greater, so that the man who thinks little of small offences In 1776 Earl Stanhope published, at his own expense, may become, before he is aware, guilty of those of the most and for private circulation, the above-mentioned restora- heinous nature. tions of Euclid's books of Porisms, and of the two books of There is also what divines call Original Sin; a phrase Apollonius ' De Sectione Determinata :' together with these which is differently interpreted by different persons. By works the same nobleman published a tract on the limits some it is considered as being the act of sin committed by of ratios and another on logarithms, both of which had also our first parents when they transgressed the law which had been written by Dr. Simson. An edition of the works of bound them not to eat of the fruit of a certain tree; and Pappus was found among the Doctor's MSS., and was sent this act of sin is regarded as partaken in by all the posterity by his executors to the University of Oxford.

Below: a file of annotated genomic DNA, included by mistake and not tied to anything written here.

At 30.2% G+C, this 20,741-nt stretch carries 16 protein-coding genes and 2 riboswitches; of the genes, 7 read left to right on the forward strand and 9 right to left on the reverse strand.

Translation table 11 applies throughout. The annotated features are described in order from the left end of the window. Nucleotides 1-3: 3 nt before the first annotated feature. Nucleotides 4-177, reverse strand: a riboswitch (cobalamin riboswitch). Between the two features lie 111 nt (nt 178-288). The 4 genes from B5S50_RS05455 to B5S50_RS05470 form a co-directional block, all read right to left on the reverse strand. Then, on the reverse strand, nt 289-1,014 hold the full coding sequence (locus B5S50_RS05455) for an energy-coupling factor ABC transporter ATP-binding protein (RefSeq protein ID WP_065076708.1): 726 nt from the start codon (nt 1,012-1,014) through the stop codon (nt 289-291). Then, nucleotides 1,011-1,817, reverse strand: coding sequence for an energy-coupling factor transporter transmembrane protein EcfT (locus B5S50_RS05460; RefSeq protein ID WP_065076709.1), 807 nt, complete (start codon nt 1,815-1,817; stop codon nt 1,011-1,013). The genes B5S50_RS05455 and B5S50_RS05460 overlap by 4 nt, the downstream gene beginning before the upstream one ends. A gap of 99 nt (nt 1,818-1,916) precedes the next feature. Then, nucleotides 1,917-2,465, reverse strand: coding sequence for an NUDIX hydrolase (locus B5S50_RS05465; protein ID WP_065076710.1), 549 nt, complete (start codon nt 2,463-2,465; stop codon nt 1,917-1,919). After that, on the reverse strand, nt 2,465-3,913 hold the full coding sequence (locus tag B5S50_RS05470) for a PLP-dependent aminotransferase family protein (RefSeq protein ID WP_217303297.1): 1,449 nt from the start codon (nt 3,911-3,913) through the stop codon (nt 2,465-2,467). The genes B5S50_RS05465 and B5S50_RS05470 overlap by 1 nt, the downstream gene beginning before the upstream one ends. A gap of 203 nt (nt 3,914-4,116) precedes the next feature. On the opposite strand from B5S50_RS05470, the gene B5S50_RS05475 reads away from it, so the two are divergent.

of Adam, who were, as it were, existent in him their comDr. Simson, though devoted to geometry, was well ac mon father, and as fixing upon all the guilt of his sin, and quainted with the modern analysis, and the latter was exposing them to punishment which would be inflicted for occasionally the subject of his college lectures; it is how this particular sin, to say nothing of their own sin, but for ever to be regretted that so much of his time was spent in the great redemption. There are many modifications of the effort to restore the precise works of the antients, when this notion and many intermediate shades of opinion till we it might have been more profitably employed in forming a arrive at the view of original sin which represents the connected system of their analysis, and in showing its appli- nature of man as changed by the transgression in this parcation to the solution of problems relating to physical ticular of our common ancestor; so that a nature previously science. He was never married, and the greater part of perfectly innocent and free from the least tendency to sin, his long life was spent within the walls of the college; his became changed into one in which the disposition to sin is hours of study, his exercises, and even his amusements be- inherent and the repugnance to the Divine will strong and ing regulated with great precision. In his disposition he universal. There are some classes of professing Christians was cheerful and sociable; and his conversation, which who do not use the phrase original sin, though they admit was animated, abounded with literary anecdote and good the proneness of man to sin, attributing it to his ignorance humour, though he was subject, when in company, to occa, and imperfection, to the violence of his appetites and passional fits of absence. He was a man of strict integrity and sions, and in general referring it to that state of probation in pure morals, and he appears to have had just impressions which it seems to them to have been the intention of their of religion, though he never allowed the subject to be intro- Maker to place us. duced in mixed society.